If you’re going to run with your child — and I mean really run, with serious training sessions, multiple times per week — then you want to put the cash down on a serious jogging stroller. You need it to track straight. It should roll almost effortlessly along with the slightest of nudging. And your kid should be cozy and safe inside.
This is one product, I will say from personal experience, that isn’t worth compromise, even when the price of a good jog stroller can run $349.
That’s right, for the BOB Ironman Sport Utility Stroller, a model I’ve been testing for two months, you’re going to pay a lot. A price like $349 is about as much as I could ever see myself paying for a child-pushing device.
But the stroller, which weighs 21 pounds and was introduced in 2004, is worth the cash for serious runners. It tracks straight and rolls effortlessly down the paved path. Little pushing is required once momentum takes over, just a steady hand on the grip bar.
The stroller has stiff suspension that helps with maneuverability and response while jogging. Its 16-inch aluminum wheels come with high-pressure, slick road tires to provide a smooth, seamless roll on sidewalks and trails.
For the kid sitting inside, the seat is comfortable enough. There are cup holder pockets. This year’s iteration of the Ironman Sport Utility Stroller (www.bobgear.com) includes an increase in seat padding for extra comfort and support and an extended seat recline that offers a 70-degree tilt from the stroller’s upright position.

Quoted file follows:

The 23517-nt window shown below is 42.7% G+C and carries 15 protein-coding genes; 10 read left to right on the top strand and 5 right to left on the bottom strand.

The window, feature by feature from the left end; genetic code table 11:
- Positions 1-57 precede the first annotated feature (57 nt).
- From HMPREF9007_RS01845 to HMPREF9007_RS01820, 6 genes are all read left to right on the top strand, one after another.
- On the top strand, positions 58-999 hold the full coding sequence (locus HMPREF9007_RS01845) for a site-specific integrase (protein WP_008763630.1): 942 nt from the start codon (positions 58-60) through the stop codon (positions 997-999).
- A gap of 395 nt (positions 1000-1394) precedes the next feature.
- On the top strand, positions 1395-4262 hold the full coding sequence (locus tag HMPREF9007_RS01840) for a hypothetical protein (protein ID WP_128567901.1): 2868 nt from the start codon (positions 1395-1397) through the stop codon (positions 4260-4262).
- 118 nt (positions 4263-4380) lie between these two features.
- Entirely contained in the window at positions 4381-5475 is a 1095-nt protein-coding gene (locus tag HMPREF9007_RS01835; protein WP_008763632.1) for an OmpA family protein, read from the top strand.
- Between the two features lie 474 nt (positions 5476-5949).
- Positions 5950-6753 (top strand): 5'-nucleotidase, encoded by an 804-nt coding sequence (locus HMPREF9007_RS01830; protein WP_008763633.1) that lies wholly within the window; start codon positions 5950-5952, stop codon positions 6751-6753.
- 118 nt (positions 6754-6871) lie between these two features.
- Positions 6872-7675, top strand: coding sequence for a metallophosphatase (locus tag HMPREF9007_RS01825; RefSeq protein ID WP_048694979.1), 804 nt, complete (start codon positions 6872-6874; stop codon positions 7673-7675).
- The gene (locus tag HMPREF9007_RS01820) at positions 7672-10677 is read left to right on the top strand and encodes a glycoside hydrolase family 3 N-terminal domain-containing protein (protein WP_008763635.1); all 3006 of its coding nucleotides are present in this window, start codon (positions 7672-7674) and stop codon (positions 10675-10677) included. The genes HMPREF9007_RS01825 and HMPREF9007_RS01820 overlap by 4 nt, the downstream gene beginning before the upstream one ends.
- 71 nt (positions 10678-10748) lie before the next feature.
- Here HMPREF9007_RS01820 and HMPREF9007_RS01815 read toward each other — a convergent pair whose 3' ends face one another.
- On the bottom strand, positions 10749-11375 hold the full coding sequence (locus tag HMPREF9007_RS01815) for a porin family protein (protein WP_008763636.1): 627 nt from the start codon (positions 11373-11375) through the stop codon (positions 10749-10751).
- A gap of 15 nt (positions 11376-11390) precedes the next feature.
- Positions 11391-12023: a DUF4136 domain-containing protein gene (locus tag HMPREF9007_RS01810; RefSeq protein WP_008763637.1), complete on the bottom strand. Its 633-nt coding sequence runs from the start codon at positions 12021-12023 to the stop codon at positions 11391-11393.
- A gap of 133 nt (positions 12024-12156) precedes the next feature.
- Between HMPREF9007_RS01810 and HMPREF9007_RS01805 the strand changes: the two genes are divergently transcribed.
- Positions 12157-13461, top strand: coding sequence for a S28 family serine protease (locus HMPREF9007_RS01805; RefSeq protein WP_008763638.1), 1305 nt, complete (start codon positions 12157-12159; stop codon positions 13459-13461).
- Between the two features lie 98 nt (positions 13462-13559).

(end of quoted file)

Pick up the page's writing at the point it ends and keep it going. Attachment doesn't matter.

My two-year-old daughter often falls asleep while we are on a run, and the generous recline allows me to subtly undo two buckles for her to lay back and snore.
Another nice feature is the stroller’s large canopy, which folds to enclose your kid in a shady seated oasis.
The stroller isn’t perfect, though. For example, the caliper hand brake for the front tire is kind of low-grade. Mine’s needed a couple adjustments already.
I’m not a fan of the foamy handlebar grip. Once you start to sweat, the foam gets kind of nasty and looses some grip. It’s also too warm and insulating for holding constantly on a run in summertime temps.
I wish the designers at BOB had thought out the placement of the brake cable. It lays on the back side of the grip, above the foam, and your hand is in constant contact with that small bit of cable piping. No biggie, but it does become noticeable on a long run where you’re gripping the handle for 45 minutes or more.
Overall, this stroller has many more ups than downs. If you’re going to put it to serious use, and if you can afford it, the BOB Ironman Sport Utility Stroller will not often disappoint.
(Stephen Regenold writes The Gear Junkie column for eight U.S. newspapers; see www.THEGEARJUNKIE.com for video gear reviews, a daily blog, and an archive of Regenold’s work.)